|Step 3. Mammography
Mammography is a low-dose x-ray of the breasts to find changes that may occur. It is the most common imaging technique. Mammography can detect cancer or other problems before a lump becomes large enough to be felt, as well as assist in the diagnosis of other breast problems. However, a biopsy is required to confirm the presence of cancer.
Because when to begin and how often to have mammograms is controversial, talk with your physician about a mammography schedule that is appropriate for you based on your overall health and medical history, risk factors, and personal opinion or preference.
According to the National Cancer Institute, women in their 40s and older should begin having a screening mammogram on a regular basis, every one to two years. But, the American Cancer Society recommends that by age 40, women should have a screening mammogram every year. (A diagnostic mammogram may be required when a questionable area is found during a screening mammogram.)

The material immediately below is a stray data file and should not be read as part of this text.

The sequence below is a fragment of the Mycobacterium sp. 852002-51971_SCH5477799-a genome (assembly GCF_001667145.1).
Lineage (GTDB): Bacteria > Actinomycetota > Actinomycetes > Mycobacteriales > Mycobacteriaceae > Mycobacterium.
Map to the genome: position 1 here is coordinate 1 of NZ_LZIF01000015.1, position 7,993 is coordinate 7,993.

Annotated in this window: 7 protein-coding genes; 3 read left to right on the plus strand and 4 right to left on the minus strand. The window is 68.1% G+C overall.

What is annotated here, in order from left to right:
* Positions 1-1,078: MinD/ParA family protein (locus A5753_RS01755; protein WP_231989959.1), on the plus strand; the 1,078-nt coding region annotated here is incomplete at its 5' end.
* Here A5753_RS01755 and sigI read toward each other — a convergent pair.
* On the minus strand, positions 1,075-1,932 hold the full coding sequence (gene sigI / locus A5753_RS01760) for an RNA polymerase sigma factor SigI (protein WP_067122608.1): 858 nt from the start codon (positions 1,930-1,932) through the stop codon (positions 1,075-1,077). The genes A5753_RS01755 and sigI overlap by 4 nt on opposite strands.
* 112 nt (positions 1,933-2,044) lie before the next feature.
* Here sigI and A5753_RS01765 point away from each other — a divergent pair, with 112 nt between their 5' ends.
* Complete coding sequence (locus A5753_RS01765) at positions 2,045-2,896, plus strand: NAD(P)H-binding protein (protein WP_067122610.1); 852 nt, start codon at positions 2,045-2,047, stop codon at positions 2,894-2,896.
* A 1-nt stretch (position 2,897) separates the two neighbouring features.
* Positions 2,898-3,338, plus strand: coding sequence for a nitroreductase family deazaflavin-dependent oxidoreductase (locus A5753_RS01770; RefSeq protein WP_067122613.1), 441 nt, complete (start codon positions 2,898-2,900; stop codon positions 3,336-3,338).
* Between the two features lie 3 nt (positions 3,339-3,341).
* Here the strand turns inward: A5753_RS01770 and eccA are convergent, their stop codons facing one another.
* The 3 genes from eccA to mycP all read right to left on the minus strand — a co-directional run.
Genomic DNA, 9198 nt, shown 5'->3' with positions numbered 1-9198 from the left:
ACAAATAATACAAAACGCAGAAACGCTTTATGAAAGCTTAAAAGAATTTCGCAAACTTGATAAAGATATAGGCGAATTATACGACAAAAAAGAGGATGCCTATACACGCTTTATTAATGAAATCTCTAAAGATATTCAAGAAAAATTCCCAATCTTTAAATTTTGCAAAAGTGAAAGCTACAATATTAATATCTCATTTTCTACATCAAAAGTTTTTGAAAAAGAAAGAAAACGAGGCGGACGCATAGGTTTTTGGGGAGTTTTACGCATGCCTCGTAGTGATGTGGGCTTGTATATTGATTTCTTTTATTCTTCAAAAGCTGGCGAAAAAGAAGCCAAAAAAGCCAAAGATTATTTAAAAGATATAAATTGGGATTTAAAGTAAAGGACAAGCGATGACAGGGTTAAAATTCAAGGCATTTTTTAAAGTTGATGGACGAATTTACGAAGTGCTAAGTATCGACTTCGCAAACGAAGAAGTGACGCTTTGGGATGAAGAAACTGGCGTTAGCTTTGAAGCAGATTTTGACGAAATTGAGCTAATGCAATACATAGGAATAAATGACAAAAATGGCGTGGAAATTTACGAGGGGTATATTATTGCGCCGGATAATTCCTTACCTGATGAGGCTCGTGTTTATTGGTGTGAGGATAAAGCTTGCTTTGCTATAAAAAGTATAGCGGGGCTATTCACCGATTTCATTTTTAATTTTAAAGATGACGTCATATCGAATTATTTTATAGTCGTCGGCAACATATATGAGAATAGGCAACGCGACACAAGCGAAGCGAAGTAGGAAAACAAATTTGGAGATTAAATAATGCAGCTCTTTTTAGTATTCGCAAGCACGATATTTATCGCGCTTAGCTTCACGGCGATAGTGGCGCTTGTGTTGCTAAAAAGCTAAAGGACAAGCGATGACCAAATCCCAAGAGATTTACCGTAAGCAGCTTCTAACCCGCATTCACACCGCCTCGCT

Both organizations suggest that women who may be at increased risk for breast cancer should talk with their physicians about whether to begin having mammograms at an earlier age.